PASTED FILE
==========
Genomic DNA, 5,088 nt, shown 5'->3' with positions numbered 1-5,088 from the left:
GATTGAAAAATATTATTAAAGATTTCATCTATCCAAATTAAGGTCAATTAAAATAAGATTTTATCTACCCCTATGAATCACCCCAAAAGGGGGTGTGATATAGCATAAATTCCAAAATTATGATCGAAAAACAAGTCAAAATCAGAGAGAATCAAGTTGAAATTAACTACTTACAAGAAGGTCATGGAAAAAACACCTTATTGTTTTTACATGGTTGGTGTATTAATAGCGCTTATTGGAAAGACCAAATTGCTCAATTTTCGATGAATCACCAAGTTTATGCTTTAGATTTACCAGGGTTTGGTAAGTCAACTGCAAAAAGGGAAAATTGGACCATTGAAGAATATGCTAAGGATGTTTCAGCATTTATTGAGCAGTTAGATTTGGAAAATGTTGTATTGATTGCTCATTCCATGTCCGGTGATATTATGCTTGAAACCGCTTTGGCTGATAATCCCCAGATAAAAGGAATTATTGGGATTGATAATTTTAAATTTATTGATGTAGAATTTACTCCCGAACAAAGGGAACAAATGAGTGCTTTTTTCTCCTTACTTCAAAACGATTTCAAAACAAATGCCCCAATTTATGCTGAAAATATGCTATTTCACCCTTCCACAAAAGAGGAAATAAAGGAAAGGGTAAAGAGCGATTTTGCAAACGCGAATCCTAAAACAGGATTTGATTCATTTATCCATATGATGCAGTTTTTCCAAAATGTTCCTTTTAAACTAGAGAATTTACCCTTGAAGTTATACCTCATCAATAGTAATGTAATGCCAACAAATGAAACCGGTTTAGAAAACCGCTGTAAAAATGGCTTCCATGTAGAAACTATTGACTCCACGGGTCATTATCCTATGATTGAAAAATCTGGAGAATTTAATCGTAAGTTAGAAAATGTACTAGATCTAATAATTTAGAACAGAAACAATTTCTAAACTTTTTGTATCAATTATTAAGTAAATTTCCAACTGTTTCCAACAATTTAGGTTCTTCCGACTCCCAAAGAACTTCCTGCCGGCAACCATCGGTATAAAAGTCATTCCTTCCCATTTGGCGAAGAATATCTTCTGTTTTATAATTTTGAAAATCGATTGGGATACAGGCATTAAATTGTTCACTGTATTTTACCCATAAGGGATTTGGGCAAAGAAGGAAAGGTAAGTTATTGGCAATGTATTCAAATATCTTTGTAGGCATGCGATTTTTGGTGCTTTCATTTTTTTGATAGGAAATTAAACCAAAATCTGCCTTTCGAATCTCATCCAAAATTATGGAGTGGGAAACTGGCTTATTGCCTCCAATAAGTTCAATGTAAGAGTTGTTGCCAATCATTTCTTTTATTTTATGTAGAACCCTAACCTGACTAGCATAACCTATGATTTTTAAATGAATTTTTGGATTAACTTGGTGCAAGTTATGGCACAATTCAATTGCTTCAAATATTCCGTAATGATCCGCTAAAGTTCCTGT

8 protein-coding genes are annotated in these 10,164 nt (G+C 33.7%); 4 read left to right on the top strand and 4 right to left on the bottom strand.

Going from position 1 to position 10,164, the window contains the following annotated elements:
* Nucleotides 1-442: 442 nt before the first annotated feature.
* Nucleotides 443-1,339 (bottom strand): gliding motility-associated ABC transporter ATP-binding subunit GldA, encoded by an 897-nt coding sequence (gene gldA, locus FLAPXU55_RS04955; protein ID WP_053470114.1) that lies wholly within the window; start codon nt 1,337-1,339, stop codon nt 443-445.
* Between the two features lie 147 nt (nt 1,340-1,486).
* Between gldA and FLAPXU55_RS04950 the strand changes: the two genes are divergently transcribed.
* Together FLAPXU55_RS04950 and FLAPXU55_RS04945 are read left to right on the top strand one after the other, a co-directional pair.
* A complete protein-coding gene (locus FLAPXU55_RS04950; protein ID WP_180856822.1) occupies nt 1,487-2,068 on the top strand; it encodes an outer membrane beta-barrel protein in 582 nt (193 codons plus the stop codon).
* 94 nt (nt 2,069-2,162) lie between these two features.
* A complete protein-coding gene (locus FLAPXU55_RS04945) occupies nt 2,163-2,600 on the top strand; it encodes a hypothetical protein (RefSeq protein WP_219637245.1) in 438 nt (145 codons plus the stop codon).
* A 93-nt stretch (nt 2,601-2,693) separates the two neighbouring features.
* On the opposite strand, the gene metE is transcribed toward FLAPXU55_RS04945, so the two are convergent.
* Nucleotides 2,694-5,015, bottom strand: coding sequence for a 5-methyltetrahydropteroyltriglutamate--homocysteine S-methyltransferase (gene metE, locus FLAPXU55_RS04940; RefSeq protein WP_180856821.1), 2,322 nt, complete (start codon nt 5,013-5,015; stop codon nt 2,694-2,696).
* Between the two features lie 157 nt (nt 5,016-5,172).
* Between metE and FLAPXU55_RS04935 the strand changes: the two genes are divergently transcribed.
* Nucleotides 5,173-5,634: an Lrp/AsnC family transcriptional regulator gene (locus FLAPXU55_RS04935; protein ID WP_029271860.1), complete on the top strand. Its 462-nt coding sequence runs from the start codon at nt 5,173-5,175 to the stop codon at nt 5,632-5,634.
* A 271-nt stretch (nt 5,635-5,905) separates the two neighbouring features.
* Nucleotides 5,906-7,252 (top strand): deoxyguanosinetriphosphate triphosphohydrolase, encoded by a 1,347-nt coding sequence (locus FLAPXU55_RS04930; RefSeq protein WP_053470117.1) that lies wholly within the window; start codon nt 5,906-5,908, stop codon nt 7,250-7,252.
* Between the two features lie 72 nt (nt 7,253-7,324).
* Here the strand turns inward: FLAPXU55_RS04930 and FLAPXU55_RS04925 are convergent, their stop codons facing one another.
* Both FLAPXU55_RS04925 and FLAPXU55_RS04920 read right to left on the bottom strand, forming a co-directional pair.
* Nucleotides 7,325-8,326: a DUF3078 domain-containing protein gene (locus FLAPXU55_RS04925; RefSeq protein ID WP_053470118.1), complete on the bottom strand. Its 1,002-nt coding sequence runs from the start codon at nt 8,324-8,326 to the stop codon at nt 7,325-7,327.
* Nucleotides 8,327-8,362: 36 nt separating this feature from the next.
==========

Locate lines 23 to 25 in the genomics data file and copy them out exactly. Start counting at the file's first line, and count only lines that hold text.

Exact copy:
* Both FLAPXU55_RS04925 and FLAPXU55_RS04920 read right to left on the bottom strand, forming a co-directional pair.
* Nucleotides 7,325-8,326: a DUF3078 domain-containing protein gene (locus FLAPXU55_RS04925; RefSeq protein ID WP_053470118.1), complete on the bottom strand. Its 1,002-nt coding sequence runs from the start codon at nt 8,324-8,326 to the stop codon at nt 7,325-7,327.
* Nucleotides 8,327-8,362: 36 nt separating this feature from the next.